Green Products/Applications

Green is Growing

May 1, 2009
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Recent studies show that green building is a key part of America’s economic future, promising jobs, energy savings and economic benefits.

The Proximity Hotel, Greensboro, NC, is the first LEED® Platinum Hotel in the United States.


The City Suite at Proximity Hotel.

Even as dire financial news continues to dominate headlines, new studies and reports point to green building as a growing bright spot for the U.S. economy. In fact, as a recovery plan that focuses on green jobs and infrastructure is implemented, as consumers look to live in more economically sustainable homes, as businesses strive to cut operating costs, and as our nation works to eliminate its reliance on foreign energy sources, green building principles are changing our perceptions of the building industry.

“As research comes in from diverse sources, examining the interest in green buildings among a range of Americans, the numbers keep painting the same picture: The future of our built environment clearly centers on energy efficiency, water reduction, systems that encourage cleaner indoor air, the use of recycled and more sustainably developed materials, and communities that coexist with their environments,” said Rick Fedrizzi, president, CEO and founding chair, U.S. Green Building Council. “Over and over again, Americans are saying the same thing: The key to a prosperous future is sustainability, and the triple bottom line - environmental responsibility, economic prosperity, and social equity - is imperative as we move forward.”

According to Turner Construction Co.’s “Green Building Barometer,” 75% of commercial real-estate executives, including developers, rental building owners, brokers, architects and engineers, say the credit crunch will not discourage them from building green. In fact, 83% said they would be “extremely” or “very” likely to seek LEED® certification for buildings they are planning to build within the next three years. The U.S. Green Building Council’s nationally recognized LEED green building certification program provides third-party review and certification of buildings’ design, construction and performance in five key areas: energy efficiency; water efficiency; materials and resources use; sustainable site development; and indoor air quality.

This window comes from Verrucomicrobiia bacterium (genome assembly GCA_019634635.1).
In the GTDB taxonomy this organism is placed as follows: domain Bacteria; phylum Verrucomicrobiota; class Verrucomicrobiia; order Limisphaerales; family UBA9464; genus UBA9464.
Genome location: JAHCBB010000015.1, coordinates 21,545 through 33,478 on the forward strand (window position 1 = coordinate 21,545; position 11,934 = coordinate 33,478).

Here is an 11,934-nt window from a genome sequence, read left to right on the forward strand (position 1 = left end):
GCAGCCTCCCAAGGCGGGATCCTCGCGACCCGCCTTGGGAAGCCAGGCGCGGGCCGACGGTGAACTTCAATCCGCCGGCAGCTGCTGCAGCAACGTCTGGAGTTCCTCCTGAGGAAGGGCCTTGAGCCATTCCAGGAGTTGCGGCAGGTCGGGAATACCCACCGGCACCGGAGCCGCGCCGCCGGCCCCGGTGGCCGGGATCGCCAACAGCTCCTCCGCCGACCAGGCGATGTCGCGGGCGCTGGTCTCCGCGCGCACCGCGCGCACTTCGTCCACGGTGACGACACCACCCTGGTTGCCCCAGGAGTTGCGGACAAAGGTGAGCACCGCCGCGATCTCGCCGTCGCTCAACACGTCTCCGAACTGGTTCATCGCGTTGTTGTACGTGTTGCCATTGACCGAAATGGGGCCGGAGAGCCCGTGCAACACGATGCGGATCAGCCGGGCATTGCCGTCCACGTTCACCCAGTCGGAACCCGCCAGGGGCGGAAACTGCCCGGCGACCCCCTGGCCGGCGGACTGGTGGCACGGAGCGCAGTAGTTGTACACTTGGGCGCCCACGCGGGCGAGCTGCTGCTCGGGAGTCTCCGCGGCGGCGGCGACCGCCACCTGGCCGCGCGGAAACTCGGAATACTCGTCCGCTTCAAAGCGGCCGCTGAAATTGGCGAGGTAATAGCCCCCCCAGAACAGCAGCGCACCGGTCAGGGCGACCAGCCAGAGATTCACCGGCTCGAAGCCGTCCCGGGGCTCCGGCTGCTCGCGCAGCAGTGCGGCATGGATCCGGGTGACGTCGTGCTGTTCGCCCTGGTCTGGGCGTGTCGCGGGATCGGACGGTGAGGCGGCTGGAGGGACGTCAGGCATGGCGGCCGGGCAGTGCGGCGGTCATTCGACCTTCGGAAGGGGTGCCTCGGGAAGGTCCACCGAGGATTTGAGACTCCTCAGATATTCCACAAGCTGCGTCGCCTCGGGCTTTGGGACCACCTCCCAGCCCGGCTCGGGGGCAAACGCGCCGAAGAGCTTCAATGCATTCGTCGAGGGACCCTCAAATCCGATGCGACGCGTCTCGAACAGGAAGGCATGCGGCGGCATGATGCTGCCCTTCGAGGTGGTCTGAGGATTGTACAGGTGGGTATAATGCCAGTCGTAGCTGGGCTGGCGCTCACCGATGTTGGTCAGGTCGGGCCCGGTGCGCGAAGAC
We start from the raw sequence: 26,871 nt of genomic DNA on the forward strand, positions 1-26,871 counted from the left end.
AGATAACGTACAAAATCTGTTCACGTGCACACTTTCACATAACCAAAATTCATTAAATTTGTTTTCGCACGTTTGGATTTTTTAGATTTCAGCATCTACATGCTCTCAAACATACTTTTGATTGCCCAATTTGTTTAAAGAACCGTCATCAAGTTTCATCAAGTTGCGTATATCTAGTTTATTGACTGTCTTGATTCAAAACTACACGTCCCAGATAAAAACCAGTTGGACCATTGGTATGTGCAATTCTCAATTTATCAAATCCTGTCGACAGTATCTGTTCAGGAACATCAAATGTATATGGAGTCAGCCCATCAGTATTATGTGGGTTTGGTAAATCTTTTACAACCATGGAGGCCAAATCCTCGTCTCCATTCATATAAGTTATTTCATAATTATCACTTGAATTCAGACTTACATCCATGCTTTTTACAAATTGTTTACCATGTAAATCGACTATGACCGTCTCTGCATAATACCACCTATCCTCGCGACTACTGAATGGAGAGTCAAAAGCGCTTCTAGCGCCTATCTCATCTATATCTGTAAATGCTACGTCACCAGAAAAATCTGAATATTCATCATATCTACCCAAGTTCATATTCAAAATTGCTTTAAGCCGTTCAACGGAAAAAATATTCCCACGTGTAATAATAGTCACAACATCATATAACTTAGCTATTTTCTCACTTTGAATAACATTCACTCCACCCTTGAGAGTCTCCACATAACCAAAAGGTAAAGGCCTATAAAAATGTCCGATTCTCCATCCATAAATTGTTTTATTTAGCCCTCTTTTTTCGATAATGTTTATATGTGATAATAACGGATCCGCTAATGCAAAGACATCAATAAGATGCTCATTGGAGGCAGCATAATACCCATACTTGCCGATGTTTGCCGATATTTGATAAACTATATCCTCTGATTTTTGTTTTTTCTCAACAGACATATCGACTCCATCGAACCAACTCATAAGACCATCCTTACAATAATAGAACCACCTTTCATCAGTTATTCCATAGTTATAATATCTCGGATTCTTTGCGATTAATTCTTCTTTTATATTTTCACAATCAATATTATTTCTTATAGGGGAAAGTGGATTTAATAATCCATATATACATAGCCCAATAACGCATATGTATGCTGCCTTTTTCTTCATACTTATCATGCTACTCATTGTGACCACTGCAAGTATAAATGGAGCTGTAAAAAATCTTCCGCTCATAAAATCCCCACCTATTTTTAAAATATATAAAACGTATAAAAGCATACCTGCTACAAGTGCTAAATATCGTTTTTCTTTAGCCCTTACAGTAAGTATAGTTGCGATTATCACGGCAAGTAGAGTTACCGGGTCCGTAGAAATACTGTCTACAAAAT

Other findings from this and other studies, conducted over the past year among participants ranging from consumers and homeowners to commercial real estate executives, include the following.
  • Seventy percent of homebuyers are more or much more inclined to buy a green home over a conventional home in a down housing market, according to McGraw-Hill Construction’s 2008 SmartMarket Report, “The Green Home Consumer.” That number is 78% for those earning less than $50,000 a year, showing the increasing access to green buildings for a range of incomes. In fact, 56% of respondents who bought green homes in 2008 earn less than $75,000 per year; 29% earn less than $50,000.
  • Over 80% of commercial building owners have allocated funds for green initiatives this year, according to “2008 Green Survey: Existing Buildings,” jointly funded by Incisive Media’s Real Estate Forum and GlobeSt.com, the Building Owners and Managers Association (BOMA) International, and the USGBC. Forty-five percent plan to increase sustainability investments in 2009.
  • That same study showed that 60% of commercial building owners offer educational programs to assist tenants in implementing green programs in their space, up 49.4% from 2007. This shows that both employees and customers are becoming more environmentally aware and are interested in using green materials and systems.
  • LEED-certified projects are directly tied to more than $10 billion of green materials, according to a Greener World Media study on green building. That could reach more than $100 billion by 2020, contributing to a vibrant industry that could drive an economic recovery.
  • In a September 2008 study, the Center for American Progress and the Political Economy Research Institute at the University of Massachusetts-Amherst found that a national green economic recovery program investing $100 billion over 10 years in six infrastructure areas would create 2 million new jobs. The investments would include retrofitting existing buildings to improve energy efficiency and investing in wind power, solar power, and next-generation biofuels.